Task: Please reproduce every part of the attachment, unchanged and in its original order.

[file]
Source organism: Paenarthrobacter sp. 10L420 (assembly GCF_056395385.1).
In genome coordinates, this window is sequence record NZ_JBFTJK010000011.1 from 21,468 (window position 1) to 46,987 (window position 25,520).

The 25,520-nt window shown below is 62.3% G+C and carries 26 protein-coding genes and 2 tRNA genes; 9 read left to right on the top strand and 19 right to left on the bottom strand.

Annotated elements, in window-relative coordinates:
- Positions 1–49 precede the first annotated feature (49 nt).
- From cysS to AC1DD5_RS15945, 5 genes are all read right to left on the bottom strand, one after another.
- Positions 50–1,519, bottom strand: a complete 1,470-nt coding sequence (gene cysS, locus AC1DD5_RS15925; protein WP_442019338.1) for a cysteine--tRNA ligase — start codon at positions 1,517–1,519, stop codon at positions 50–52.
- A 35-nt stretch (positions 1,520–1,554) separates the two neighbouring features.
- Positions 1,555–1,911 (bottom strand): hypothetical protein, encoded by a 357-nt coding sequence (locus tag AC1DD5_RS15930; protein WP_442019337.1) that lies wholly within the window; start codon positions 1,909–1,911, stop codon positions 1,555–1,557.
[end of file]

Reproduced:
Source organism: Paenarthrobacter sp. 10L420 (assembly GCF_056395385.1).
In genome coordinates, this window is sequence record NZ_JBFTJK010000011.1 from 21,468 (window position 1) to 46,987 (window position 25,520).

The 25,520-nt window shown below is 62.3% G+C and carries 26 protein-coding genes and 2 tRNA genes; 9 read left to right on the top strand and 19 right to left on the bottom strand.

Annotated elements, in window-relative coordinates:
- Positions 1–49 precede the first annotated feature (49 nt).
- From cysS to AC1DD5_RS15945, 5 genes are all read right to left on the bottom strand, one after another.
- Positions 50–1,519, bottom strand: a complete 1,470-nt coding sequence (gene cysS, locus AC1DD5_RS15925; protein WP_442019338.1) for a cysteine--tRNA ligase — start codon at positions 1,517–1,519, stop codon at positions 50–52.
- A 35-nt stretch (positions 1,520–1,554) separates the two neighbouring features.
- Positions 1,555–1,911 (bottom strand): hypothetical protein, encoded by a 357-nt coding sequence (locus tag AC1DD5_RS15930; protein WP_442019337.1) that lies wholly within the window; start codon positions 1,909–1,911, stop codon positions 1,555–1,557.